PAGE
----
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[] White House will not support Pentagon's disinformation plan,

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Das dürfte angesichts des drohenden Irak-Krieges eine der spannenderen
Aufgaben in der nächsten Zeit sein: Die verschiedenen Info-Krieger und
PR-Warriors in der US-Regierung herauszufinden, ihre Strategien zu
vergleichen, Widersprüche herauszuarbeiten, mögliche (freundliche und
feindliche!) "Target Audiences" vorher zu identifizieren und nicht
zuletzt zu überlegen, wie z.B. Europa mit solchen Sachen politisch
umgehen soll. Bin gespannt auf Input und Diskussionen (jaa, nach den

White House will not support Pentagon's disinformation plan

Eric Schmitt NYT

IHT, Wednesday, December 18, 2002 

WASHINGTON The White House has distanced itself from a Pentagon
directive that would authorize the military to carry out covert
operations to influence public opinion and policy-makers in friendly and
neutral countries.

The White House spokesman, Ari Fleischer, acknowledged Monday that there
had been widespread recognition throughout the Bush administration that
the United States had to work harder "in better communicating America's
message of hope and opportunity."

But Fleischer told reporters they should not presume that the Pentagon's
idea had advanced very far and cautioned that President George W. Bush
would not approve of anything that involved lying.

"The president has the expectation that any program that is created in
his administration will be based on facts, and that's what he would
expect to be carried out in any program that is created in any entity of
the government," he said.

When asked whether that included manipulating foreign media, like
planting false news stories with foreign journalists, Fleischer said,
"No, I don't think that's anticipated."

Fleischer was responding to questions about an article in The New York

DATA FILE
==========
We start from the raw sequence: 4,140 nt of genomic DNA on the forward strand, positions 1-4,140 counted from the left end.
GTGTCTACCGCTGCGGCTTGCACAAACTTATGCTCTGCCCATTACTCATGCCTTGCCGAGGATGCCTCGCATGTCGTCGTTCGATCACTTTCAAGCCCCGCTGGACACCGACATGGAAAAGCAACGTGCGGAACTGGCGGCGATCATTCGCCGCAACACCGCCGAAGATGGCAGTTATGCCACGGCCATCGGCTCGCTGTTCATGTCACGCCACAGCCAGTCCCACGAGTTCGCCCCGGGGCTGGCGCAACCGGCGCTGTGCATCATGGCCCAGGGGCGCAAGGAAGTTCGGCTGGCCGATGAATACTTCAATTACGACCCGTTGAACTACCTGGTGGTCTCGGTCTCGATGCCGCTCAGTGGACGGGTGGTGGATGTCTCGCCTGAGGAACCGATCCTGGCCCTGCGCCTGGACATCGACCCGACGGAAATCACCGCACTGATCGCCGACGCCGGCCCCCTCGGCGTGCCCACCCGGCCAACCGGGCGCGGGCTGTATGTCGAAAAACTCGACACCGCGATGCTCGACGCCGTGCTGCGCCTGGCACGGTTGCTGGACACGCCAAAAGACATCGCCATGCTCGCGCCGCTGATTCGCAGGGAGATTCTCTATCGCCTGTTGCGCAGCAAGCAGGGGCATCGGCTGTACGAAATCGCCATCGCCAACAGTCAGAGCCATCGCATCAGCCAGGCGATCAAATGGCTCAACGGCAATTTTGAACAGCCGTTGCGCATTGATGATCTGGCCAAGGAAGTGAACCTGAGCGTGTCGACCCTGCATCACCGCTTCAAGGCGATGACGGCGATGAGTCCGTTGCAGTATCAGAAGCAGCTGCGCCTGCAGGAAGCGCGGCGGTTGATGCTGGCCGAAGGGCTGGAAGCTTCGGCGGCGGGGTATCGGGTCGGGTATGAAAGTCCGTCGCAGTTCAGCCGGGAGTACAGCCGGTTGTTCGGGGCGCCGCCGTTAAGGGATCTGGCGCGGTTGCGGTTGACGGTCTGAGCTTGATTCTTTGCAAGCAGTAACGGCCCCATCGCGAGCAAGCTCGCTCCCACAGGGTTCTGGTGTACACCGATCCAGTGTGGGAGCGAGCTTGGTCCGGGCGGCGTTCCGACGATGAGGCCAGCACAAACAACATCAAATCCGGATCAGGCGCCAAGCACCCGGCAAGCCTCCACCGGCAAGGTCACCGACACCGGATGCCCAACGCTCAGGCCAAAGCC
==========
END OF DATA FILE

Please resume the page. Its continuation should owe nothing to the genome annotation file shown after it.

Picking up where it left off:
Times that disclosed the existence of a proposed directive that
conceived a program to undercut the influence of mosques and religious
schools, as well as planting news stories in newspapers and other
periodicals in foreign countries.

Early this year, Bush reacted angrily to reports that a new Pentagon
bureau, the Office of Strategic Influence, was considering ways to plant
false information with unwitting foreign journalists. Defense Secretary
Donald Rumsfeld was forced to close the office.

A senior administration official said the Defense Department's proposed
directive had "caught the White House by surprise."

Rumsfeld has not decided on the Pentagon directive, which has set off a
fierce debate over whether the military should apply its considerable
resources to carrying out secret propaganda missions in friendly
countries like Germany or Pakistan, which Qaeda terrorists have used as
bases, defense officials said.

Such a program would aim to undermine mosques and religious schools in
the Middle East and Southwest Asia that have become breeding grounds for
Islamic militancy. It might funnel money to help establish alternative
schools or pay foreign journalists to write articles favorable to U.S.

If adopted, the directive would permit activities well beyond what is
done now, which range from broad range of actions from psychological
operations to using electronic countermeasures against enemy radars.

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